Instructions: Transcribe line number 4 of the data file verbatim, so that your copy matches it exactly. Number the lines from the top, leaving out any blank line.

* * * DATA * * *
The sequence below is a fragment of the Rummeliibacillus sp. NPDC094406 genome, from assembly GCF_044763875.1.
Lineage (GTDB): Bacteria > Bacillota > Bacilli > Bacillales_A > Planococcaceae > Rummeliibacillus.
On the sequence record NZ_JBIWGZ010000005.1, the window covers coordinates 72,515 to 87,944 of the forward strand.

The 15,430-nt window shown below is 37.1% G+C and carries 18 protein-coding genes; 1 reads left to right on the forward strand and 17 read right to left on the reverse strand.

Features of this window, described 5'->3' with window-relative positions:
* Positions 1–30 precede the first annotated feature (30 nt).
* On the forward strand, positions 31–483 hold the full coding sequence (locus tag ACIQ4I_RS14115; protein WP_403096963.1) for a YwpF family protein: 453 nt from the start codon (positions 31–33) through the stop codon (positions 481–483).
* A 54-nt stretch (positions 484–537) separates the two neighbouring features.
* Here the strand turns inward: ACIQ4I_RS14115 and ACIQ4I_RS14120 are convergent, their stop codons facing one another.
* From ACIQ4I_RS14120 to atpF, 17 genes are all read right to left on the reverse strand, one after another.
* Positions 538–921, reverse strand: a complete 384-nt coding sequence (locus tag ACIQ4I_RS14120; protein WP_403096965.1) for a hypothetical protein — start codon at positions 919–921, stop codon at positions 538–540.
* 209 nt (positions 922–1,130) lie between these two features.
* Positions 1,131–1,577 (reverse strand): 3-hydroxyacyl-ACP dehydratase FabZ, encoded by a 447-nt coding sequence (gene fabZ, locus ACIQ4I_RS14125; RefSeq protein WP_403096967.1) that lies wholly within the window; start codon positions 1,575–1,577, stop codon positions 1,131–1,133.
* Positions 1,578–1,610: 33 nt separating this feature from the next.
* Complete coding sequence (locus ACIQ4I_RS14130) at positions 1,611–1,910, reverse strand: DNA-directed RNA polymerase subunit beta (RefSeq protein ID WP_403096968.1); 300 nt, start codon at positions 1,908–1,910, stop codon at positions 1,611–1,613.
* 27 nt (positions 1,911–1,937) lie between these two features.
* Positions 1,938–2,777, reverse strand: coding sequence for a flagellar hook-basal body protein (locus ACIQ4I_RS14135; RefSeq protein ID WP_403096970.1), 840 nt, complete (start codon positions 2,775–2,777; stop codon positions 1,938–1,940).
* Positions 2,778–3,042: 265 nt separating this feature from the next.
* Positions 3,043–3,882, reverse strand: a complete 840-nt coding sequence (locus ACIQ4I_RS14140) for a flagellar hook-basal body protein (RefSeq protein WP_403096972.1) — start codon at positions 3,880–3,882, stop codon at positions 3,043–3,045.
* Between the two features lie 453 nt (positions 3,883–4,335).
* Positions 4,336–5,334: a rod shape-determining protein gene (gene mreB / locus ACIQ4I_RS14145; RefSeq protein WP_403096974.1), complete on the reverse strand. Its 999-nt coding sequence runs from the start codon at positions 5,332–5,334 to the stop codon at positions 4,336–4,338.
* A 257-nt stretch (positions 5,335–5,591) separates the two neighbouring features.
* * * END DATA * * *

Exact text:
The 15,430-nt window shown below is 37.1% G+C and carries 18 protein-coding genes; 1 reads left to right on the forward strand and 17 read right to left on the reverse strand.